Protocol Development and Implementation
Recommendation 6: Adequate resources must be provided to sustain non-heart-beating organ and tissue donation. Adequate resources are required to cover (1) the costs of outreach, education and support for Organ Procurement Organizations OPOs, providers and the public, and (2) any increased costs associated with non-heart-beating organ and tissue recovery. Adequate funding for education and outreach is needed to develop professional and public understanding of non-heart-beating donation and to prepare patient care providers and organ donation personnel to participate in non-heart-beating donation. Adequate data and reimbursement mechanisms are needed to cover the costs of patient care and organ recovery.
This recommendation is based on the findings from two roundtable discussions at the workshop. In the roundtable discussion on protocol development, six active non-heart-beating donation programs described the development of their protocols. In the roundtable discussion on implementation, six patient care and donation experts identified issues that need to be addressed in the implementation of non-heart-beating donor protocols. The suggestions in this chapter are based on the participants’ professional experience and familiarity with the available data.
Roundtable participants identified several components of successful non-heart-beating protocol development and implementation:
the participation of all concerned parties (medical specialists, nurses, families, and community representatives);
drafting and revising protocols, and obtaining approval from various committees, boards, and professional and community groups;
initial and ongoing education, training, and support for practitioners;
community and media outreach and education; and
ongoing oversight and review, and ongoing protocol revision.
Each of these steps places demands on hospital and OPO resources, requiring specific attention to how these resources will be made available.
Take as much time as you need. Put all the adversaries on the committee and they will talk to you in the same room. (J. Light)
I didn’t anticipate that I would have trouble on the surgical side. There is a transplant center in my region that doesn’t have a dedicated transplant surgeon (i.e. someone whose practice is dedicated to transplant only); a vascular surgeon does the surgery in that locale. At three in the morning it’s not going to be easy to get a person to come out, stand there either in the operating room or in the intensive care unit, and await yes or no that the patient is indeed declared dead. (F. Delmonico)
Our biggest surprise was anesthesia. We really didn’t expect the anesthesiologists to give us such a hard time as far as volunteering services to come in and pronounce death. (D. Cornell)
The patient who becomes a non-heart-beating donor comes under the care of physicians, nurses, and other hospital staff in the emergency room (ER), intensive care unit (ICU), and operating room (OR). Staff concerns about non-heart-beating donation arise when the process is not understood fully, or when the staff is not prepared fully for the new responsibilities involved. They arise also when staff members have unresolved ethical, legal or patient care concerns about the non-heart-beating donation process.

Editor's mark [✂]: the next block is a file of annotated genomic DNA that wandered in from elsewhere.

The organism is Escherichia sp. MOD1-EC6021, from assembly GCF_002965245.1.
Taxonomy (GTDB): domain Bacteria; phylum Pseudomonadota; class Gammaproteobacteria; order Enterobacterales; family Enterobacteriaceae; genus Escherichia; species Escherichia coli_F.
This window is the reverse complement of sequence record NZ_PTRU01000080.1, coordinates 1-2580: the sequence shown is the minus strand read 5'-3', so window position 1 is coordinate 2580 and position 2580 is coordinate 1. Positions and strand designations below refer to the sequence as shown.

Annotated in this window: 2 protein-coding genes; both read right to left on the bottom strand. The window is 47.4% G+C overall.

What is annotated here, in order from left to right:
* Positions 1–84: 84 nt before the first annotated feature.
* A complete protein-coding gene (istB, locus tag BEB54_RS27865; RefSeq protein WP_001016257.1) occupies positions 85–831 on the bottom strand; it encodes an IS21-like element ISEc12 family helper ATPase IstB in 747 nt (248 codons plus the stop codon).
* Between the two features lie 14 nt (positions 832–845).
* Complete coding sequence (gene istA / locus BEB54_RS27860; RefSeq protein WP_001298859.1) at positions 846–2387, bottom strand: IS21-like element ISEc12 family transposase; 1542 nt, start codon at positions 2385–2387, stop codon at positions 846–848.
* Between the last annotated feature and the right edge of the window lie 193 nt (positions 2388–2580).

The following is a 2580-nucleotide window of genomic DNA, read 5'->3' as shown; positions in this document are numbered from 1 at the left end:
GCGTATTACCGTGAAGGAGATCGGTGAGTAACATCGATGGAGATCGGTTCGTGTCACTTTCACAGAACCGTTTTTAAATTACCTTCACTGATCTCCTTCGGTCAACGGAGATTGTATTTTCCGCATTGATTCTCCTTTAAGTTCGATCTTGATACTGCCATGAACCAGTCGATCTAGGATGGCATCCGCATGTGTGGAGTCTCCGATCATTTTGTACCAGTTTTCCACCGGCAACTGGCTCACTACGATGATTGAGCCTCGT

In many cases, practitioner concerns can be addressed through early participation in the protocol development process and through education that explains the process of non-heart-beating donation and identifies practitioner responsibilities. They can be addressed also through ongoing education and follow-up during each non-heart-beating donor case.
The challenge is identifying and involving all concerned parties. All of the programs encountered unanticipated resistance, each from different practitioners. Direct communication and education help to clear up misunderstandings and to resolve concerns and issues. Involving all of the concerned parties from start to finish can avert misunderstandings at the beginning of the process.
Nurses in the appropriate roles and with the appropriate expertise must have a defined role in the development and establishment of these protocols. Registered nurses will provide an essential perspective and must be full participants in ethics committees and forums regarding non-heart-beating donation along with physicians, transplant coordinators, and other health care professionals, as well as the public. (P. Weiskittel)
We really do support some kind of national standardized criteria for which patients fall in the box and which ones don’t. We need recommendations that all OPOs and transplant centers participate in non-heart-beating donation. We would like to see the entire transplant community involved in this process even if the organs will not be used locally. (M. Reiner)
From the perspective of OPO and patient care practitioners, clear and consistent protocols provide a source of guidance for practice. Being involved in developing the protocols that they will be responsible for implementing helps practitioners to make the critical connection between protocol content and its applications in practice.